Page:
Dr. Christopher Walker, a urogynecologist who specialized in removing transvaginal mesh that had gone wrong, was sentenced to time served and fined $866,000 for paying kickbacks for patient referrals, what prosecutors referred to as part of a "scheme," with funder Wesley Barber.
Prosecutors from the Eastern District of New York had sought up to 10 years in prison for Dr. Walker, arguing that the kickbacks "called into great question the quality of medical care" he provided his patients.
According to the indictment, one of the mesh makers announced it had entered a Master Settlement Agreement (MSA)with certain counsel involved in the multidistrict litigation. At that time, funder Wesley Barber and Walker allegedly began the plan to profit.
The case began in 2019 when three Jane Does from the Eastern District of New York allegedly came forward with the same complaint - that they had been enticed to go to Orlando to have surgery to raise the value of their pelvic mesh lawsuits.
Dr. Walker performed removal surgeries on Jane Doe #1 in May 2014 and Jane Doe #3 in September 2014.
In its indictment, the government did not say whether it was medically necessary to remove the pelvic mesh, which had caused many problems for women, including erosion, infection, chronic pain, nerve damage, shrinkage, and other issues.
Dr. Walker is considered one of a few specialists around the country to remove the pelvic mesh, which is intended to be a permanent implant.
Walker's attorney Jodi Avergun of Cadwalader, Wickersham, and Taft, told the court the surgeries were medically necessary, and prosecutors had never presented any evidence otherwise.
Last September, Dr. Walker pled guilty to the two charges. Barber pled guilty to charges of wire fraud. Barber pled guilty to Travel Act conspiracy.
Of Walker's sentence to time served, Avergun told Reuters, "Justice was served. Even though late, it was served today."
At a hearing in Brooklyn federal court, Judge Raymond Dearie ordered Walker to return $866,000 in profits.
Also charged was funder Wesley Barber who prosecutors say worked with Dr. Walker to find women to funnel to Florida and convinced them not to use their medical insurance. When the women won their lawsuit, they would be expected to pay back the cost of the surgery, the travel to Florida, and any interest on the loans his company had forwarded. They allegedly were told not to use their medical surgery to fund the operations.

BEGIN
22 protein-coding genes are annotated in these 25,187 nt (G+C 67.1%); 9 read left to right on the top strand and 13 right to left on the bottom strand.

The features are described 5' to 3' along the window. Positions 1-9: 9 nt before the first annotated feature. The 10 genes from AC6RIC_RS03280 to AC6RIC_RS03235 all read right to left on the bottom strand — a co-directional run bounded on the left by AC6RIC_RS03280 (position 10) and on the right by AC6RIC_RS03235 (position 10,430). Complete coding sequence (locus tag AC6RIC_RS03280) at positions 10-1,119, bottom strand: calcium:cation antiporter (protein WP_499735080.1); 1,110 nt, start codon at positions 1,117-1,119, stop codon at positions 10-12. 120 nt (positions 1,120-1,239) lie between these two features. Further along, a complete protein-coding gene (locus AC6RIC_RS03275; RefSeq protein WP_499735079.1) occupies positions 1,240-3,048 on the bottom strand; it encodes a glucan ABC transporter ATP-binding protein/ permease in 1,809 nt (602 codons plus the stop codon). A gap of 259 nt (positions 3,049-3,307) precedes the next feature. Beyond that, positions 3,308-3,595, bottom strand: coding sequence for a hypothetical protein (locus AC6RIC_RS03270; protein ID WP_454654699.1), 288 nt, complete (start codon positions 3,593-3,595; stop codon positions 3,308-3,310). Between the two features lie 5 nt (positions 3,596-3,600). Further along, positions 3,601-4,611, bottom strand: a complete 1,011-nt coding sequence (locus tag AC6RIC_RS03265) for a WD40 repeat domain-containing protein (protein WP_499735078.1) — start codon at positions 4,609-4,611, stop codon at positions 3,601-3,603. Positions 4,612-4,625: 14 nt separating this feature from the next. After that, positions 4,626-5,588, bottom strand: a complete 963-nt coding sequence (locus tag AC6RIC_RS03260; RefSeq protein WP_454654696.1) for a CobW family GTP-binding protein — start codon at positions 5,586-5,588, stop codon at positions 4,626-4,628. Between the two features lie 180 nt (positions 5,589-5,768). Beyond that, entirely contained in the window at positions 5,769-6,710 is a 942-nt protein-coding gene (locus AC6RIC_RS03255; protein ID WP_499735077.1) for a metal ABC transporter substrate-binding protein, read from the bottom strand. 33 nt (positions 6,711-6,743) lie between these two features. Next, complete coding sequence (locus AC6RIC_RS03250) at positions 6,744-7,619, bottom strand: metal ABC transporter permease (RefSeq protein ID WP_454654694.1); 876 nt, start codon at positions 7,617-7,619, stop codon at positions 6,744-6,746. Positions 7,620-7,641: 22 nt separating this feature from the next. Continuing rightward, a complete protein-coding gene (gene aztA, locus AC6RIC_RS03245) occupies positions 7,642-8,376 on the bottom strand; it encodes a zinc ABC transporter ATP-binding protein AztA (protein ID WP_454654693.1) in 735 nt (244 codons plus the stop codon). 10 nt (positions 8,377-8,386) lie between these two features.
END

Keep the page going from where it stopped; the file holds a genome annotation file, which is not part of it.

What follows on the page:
Walker pled guilty to Counts 5 and 6 of the seven-count Superseding Indictment - Travel Act Conspiracy (5) and Travel Act Violation (6). The rest of the counts are dismissed and his sentence is reduced to time served along with two years of supervised release. Walker must also pay a $200 special assessment, and a $50k fine payable within 120 days. The case is listed as closed.
Walker has agreed to perform 500 hours of community service to be served during the period of supervised release.
Walker faced up to 10 years in prison. Barber faces up to 5 years in prison and has agreed to forfeit approximately $1.1 million.
Walker said he had to plead to make this go away.
He tells MND, "There is a God in heaven. He knows my heart that I love my patients, and I'm here to serve my patients. Thanks to God, I am free. The honorable judge saw the person I am what the horrible prosecutors were trying to do. We have to help these poor souls."
[This story is in production and more will be added here soon]
The nine-day trial of Tina Burris v Johnson & Johnson ended with a defendant win after jurors decided the company had issued adequate warnings about the risks of Prolift.
Kila Baldwin, who has won in excess of $150 million for transvaginal mesh injured women, has broken from Philadelphia-based Kline Specter to form a new personal injury law firm.
Tina Burris, implanted with two transvaginal meshes made by Johnson & Johnson (Ethicon) will have her defective product day in a Toledo, Ohio courtroom beginning in July.